When Do Labradors Have Grey Hair? [7 Reasons, 3 Tips]

The news might come out as a surprise to many, but just like humans, Labrador Retrievers, or dogs in general, can also have grey hair. Slowly with time, when your dog grows older, you will start noticing a few strands of grey/ white hair here and there. This sudden realization can come as a shock to many, but brace yourself; hair greying is natural in dogs too.

Labradors are among some of the few canines whose hair tends to grey early than others. The timings and reasons for the same are determined by Lab’s genetics, but at some stage of life, all of them have to pass the process. Some Labradors get grey hair due to stress, some due to any medical condition, whereas some get through the natural process of ageing. However, these reasons/ circumstances can’t hit a particular answer and therefore the discussion can reach leaps and bonds. When Labradors have grey hair is a discussion of argument since the time precisely depends upon the reasons for hair greying. Here, without taking confusion, let’s get into the scientific understanding and learnings in detail.

When Do Labradors Have Grey Hair

When Do Labradors Start Getting Grey Hair As Part Of Ageing?

As part of Ageing, Labradors start getting grey hair when they are around 5 to 7 years old. It is when they stop producing natural hair color, and the hair turns white. Greying of hair is more visible in Chocolate and Black Labradors due to their coat shade. However, regardless of their coat color, all Labradors experience greying of hair. 

7 Reasons Your Dog’s Hair Is Turning White (Why Does My Lab Have Gray Hair?)

It is obvious that dogs get White hair at some point of time in their life. Hair greying is part of their natural growing process though it sometimes can even be health-related. 

Greying and Premature greying can happen to dogs at any given age. Here are some prominent reasons responsible for hair greying in dogs.

Due to Aging:

Growing age is the most common and obvious reason for dogs to experience hair greying. The process is similar to that of humans. As dogs reach the age of 5 to 7 or 8 years, their hair starts changing color. No matter what kind or color their coat is, some hairs here and there will start appearing grey. Especially the hair around the nose is the first one to turn grey due to aging in dogs.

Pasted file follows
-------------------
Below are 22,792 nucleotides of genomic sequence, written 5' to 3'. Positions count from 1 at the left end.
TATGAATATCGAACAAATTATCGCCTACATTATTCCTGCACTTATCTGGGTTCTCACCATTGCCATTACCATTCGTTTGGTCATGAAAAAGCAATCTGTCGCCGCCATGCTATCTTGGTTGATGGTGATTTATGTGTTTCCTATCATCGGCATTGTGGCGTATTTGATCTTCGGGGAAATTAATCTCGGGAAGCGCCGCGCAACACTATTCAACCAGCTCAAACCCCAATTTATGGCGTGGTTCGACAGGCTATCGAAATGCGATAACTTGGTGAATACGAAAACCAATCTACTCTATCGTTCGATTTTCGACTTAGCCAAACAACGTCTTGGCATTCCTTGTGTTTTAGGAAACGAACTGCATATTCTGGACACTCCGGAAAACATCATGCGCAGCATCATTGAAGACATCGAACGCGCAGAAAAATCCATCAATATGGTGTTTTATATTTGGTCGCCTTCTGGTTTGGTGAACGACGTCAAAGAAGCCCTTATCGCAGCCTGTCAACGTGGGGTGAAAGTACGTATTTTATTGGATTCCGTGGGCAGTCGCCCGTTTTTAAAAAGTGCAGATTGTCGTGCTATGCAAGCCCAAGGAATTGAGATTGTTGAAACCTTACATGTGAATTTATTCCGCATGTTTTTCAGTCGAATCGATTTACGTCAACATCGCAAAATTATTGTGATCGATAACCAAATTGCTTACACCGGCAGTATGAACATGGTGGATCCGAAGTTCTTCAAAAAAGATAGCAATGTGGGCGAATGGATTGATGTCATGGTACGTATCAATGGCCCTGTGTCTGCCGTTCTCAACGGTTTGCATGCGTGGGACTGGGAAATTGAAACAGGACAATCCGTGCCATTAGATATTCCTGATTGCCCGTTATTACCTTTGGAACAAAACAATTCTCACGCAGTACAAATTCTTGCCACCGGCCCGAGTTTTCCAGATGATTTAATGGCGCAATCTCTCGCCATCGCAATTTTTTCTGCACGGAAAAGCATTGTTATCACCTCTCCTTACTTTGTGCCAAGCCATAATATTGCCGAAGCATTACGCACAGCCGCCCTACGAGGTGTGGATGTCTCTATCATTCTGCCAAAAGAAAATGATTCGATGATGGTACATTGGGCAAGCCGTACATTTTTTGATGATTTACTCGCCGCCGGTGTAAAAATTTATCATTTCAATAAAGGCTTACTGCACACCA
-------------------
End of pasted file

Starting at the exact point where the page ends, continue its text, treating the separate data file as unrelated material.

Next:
As dogs grow older, the pigment in their hair follicles gradually dies. The hair strands no longer contain as much melanin, and therefore it turns gray, silver, or white, more of transparent color. However, because other hair strands still produce melanin and pigmentation, not their entire coat changes color. Only dogs who live for more than 13 to 15 years can experience an entire grey or white coat due to aging. 

However, not all dog’s age alike, and every individual of them thus will display signs at different stages of life. Besides greying hair, aging has other physical and mental effects on a dog’s health. 

Due to Anxiety and Stress:

The second reason as well shouldn’t come as a surprise as humans, too, experience greying of hair due to Anxiety and Stress. And since Labradors or dogs generally can experience stress, the phenomena of greying is applicable to them as well. 

According to a group of researchers at Northern Illinois University, dogs who display signs of stress and anxiety can experience premature hair greying. Studies about the same were published by American Kennel Club and Applied Animal Behavior Science both. Scientists who were part of this research now believe that this information will encourage and help Vets to treat stress amongst dogs at an early age. Also, according to the research, stress-induced hair greying effect female dogs more than male dogs. 

Due to Genetical Reasons:

Premature hair greying can be a part of your dog’s genetics as well. Again this is a very similar occurrence to that of humans. If your dog is very young and has no stress or health problem, then greying of hair can be due to their genetics. Most likely, others in their ancestors have experienced similar conditions, and therefore it has been passed down as hereditary.